Canine cop introduces himself to ELO council
EAST LIVERPOOL – City Council had the opportunity to meet its newest police officer Monday night, with one member getting a nose-to-nose greeting.
Chief John Lane introduced canine officer Ivo (EE-vo), who started on the job with his handler, Patrolman Chad Tatgenhorst, on Saturday.
As Tatgenhorst related the training they underwent, Ivo took it upon himself to jump up on the table in front of Councilman Chuck Wade, bringing some chuckles from the room.
Tatgenhorst explained handlers are discouraged from disciplining their canines from jumping onto counters and tables since that is sometimes where they are searching for contraband items.
Describing the training he and Ivo underwent at Shallow Creek Kennels in Pennsylvania as “very intense,” Tatgenhorst said everything in the canine’s use is based on a three-pronged legal test: The seriousness of the crime, the threat of escape by a perpetrator and risk to the public or officer.
“We’re not going to send him out to minor violations,” Tatgenhorst emphasized.
Ivo is trained in tracking, searches, article searches, narcotic detection and aggression, and Tatgenhorst told council his strong suit is narcotics, saying, “He’s a sniffing machine.”
As an example of his partner’s prowess, Tatgenhorst told council that, on the day they finished training, he arrived home to have his daughter announce she’d lost a $20 bill in the yard.
Deciding to test Ivo’s abilities, Tatgenhorst set out around the yard with him. His partner found both pieces of the bill, which had been cut in half while Tatgenhorst was cutting grass, tossed in separate piles of cuttings.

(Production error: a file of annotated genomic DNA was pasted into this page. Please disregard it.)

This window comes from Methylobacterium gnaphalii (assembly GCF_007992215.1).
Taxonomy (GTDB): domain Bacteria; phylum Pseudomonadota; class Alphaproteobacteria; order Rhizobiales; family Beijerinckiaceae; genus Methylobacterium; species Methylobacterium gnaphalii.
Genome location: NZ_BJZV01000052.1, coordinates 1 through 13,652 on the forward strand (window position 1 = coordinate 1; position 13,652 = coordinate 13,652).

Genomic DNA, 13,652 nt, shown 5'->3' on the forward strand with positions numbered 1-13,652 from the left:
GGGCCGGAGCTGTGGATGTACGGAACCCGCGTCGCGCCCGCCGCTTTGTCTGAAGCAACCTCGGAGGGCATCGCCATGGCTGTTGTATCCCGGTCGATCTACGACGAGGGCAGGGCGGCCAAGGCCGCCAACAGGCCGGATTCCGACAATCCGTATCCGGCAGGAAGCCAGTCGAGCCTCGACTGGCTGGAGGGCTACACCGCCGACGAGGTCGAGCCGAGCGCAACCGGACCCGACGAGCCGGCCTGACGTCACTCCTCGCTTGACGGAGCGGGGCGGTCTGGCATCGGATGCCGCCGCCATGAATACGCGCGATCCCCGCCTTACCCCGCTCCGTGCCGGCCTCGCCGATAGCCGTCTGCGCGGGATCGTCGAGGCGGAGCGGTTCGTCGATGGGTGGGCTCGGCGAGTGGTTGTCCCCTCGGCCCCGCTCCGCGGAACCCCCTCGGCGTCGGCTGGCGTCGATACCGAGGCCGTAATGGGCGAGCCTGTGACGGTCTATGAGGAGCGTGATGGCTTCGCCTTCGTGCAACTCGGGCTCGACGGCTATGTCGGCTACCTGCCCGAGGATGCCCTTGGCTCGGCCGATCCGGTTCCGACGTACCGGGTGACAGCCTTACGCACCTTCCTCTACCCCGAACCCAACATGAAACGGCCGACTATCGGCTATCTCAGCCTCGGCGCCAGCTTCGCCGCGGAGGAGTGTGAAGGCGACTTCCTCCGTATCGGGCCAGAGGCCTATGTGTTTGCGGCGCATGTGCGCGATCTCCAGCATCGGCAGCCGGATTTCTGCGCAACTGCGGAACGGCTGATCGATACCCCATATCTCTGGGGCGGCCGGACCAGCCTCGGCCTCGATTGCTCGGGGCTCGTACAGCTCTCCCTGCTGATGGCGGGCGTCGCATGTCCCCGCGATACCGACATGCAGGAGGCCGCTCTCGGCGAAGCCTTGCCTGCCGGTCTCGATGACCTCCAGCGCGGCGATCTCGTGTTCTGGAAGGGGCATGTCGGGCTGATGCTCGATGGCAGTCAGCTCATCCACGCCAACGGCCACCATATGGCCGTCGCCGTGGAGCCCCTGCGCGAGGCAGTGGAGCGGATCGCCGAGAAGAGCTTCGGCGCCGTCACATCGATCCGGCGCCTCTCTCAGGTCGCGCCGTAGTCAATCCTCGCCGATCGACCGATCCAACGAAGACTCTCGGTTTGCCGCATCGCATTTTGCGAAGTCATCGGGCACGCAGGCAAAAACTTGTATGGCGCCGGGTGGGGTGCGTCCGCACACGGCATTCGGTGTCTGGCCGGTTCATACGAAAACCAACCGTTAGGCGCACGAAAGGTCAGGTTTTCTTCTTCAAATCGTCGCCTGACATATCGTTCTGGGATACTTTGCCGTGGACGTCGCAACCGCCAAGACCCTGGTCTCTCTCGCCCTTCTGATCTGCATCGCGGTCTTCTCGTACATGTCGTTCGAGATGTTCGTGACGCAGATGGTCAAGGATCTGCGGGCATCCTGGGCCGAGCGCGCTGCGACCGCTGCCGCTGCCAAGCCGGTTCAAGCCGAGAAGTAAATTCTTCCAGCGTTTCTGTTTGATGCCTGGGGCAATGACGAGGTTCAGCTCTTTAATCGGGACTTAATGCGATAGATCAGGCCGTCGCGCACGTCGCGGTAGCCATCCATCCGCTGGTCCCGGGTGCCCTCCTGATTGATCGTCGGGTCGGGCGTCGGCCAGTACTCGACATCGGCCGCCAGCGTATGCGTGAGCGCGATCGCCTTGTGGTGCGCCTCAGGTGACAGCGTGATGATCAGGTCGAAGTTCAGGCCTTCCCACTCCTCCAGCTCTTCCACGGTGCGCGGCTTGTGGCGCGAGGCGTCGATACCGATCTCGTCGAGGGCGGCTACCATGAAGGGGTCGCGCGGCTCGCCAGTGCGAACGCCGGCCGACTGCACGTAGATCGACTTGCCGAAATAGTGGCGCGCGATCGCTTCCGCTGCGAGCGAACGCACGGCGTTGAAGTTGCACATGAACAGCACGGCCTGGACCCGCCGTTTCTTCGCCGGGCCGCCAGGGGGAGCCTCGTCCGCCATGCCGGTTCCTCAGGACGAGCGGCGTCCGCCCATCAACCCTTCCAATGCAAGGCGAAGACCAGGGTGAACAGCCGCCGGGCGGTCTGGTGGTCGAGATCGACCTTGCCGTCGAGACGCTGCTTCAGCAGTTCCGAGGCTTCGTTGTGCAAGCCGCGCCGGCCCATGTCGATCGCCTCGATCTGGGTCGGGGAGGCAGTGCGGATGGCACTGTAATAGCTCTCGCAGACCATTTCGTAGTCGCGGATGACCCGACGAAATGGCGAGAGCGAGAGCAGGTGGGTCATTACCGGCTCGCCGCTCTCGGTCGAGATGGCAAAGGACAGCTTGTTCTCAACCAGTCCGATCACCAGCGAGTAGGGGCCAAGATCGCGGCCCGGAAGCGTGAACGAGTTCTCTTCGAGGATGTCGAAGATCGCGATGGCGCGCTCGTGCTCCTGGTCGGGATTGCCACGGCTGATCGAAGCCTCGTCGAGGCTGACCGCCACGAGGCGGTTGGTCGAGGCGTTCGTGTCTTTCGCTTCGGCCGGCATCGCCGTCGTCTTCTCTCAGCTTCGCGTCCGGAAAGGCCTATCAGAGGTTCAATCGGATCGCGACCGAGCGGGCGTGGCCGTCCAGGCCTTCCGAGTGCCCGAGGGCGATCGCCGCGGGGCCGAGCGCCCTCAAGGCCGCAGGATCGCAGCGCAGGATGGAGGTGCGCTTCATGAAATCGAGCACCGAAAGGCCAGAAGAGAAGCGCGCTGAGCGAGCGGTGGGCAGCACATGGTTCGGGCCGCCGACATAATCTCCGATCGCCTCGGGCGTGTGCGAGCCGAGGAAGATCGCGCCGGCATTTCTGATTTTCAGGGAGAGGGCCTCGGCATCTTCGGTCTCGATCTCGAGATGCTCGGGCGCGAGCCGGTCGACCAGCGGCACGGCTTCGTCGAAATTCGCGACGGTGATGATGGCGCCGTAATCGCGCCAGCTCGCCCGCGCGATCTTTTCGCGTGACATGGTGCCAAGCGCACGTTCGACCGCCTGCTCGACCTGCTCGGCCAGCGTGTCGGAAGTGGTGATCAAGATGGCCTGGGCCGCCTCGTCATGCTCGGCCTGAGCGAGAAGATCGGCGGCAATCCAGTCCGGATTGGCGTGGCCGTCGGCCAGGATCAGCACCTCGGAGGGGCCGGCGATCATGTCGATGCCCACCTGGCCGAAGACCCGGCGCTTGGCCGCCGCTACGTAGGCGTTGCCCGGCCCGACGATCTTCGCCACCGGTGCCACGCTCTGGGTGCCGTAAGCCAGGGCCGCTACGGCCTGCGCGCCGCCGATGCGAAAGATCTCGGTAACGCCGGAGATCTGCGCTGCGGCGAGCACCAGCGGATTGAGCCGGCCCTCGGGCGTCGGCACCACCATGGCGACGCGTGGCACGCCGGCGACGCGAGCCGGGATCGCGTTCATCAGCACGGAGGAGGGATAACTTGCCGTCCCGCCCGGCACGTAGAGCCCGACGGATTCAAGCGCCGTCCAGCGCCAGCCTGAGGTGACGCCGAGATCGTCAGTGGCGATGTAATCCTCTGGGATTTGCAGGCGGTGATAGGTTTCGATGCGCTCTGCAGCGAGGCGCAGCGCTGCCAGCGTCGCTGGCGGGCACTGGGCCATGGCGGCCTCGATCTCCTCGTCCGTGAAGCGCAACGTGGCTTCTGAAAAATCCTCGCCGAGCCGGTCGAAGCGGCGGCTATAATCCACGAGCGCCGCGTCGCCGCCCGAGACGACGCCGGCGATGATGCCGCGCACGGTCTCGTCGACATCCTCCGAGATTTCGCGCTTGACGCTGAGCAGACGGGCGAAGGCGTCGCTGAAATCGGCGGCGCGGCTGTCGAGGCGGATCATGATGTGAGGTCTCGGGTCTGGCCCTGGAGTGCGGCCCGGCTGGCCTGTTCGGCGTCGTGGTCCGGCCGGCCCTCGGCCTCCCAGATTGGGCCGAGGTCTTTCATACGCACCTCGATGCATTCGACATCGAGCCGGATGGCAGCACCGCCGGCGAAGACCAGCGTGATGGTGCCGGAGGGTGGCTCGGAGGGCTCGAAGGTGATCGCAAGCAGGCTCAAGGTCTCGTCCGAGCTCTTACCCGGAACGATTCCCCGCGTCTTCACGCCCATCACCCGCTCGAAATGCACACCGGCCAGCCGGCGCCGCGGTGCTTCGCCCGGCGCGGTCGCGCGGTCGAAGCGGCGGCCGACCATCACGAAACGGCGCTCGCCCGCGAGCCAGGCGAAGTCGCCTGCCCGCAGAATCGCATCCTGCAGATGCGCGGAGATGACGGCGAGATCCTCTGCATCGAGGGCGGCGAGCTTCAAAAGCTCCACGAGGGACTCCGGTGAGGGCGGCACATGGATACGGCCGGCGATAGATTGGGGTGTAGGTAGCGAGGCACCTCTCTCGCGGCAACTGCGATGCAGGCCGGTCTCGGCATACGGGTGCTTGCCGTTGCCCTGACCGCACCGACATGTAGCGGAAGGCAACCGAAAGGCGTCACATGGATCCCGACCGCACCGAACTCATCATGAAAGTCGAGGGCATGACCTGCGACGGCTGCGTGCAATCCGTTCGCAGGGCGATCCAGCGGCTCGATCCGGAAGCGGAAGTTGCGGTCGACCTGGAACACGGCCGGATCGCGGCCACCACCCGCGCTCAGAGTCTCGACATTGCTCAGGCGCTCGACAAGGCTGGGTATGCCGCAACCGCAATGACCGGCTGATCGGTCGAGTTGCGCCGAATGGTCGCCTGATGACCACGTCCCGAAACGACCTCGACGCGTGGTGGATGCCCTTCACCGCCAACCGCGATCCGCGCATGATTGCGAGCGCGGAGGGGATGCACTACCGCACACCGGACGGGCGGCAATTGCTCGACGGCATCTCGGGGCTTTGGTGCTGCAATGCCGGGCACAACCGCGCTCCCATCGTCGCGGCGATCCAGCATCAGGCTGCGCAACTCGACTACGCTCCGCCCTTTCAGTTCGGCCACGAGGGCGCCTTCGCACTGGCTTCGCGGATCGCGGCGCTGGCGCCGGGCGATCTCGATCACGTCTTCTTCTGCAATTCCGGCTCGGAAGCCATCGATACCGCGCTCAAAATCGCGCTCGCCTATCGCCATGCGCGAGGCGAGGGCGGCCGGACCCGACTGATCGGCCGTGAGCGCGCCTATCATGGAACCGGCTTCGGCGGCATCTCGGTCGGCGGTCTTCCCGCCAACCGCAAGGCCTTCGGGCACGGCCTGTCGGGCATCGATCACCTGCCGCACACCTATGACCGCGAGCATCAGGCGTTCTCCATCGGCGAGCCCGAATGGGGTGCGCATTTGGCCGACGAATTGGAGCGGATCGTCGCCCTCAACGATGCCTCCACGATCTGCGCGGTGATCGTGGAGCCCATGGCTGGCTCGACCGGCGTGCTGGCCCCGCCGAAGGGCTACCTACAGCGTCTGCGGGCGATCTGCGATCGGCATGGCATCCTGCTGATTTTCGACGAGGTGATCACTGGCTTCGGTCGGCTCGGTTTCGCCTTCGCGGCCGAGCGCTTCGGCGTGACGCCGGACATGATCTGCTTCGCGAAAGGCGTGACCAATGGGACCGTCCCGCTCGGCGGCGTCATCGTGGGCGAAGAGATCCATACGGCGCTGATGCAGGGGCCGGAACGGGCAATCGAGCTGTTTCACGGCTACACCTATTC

But Ivo’s first priority “is to protect me,” Tatgenhorst said.
Asked by Wade how funds are holding out, Tatgenhorst said he has enough for the second installment on the special cruiser purchased for Ivo but once that is made next year, additional fund raisers will be needed.
The canine, their training and the cruiser have all be paid for with donations and fund raisers, no tax dollars.
He was also questioned by Councilman Scott Barrett whether Ivo has health insurance, saying St. Clair Township’s K-9 Axel has such coverage. Tatgenhorst said he will look into that.
The team was called out for its first search Sunday night and Ivo “found what he was supposed to find,” leading his partner right to a path made by suspects in a marijuana growing operation.
Tatgenhorst presented council with a framed collage containing the city department’s past K-9 units, including Chief Huey McDermott and Turk, Patrolman Ray “Skippy” Baker and Rosco and he and Ivo, noting he still needs to find a photo of former K-9 officers Vic Wolf and Kai to include in the frame.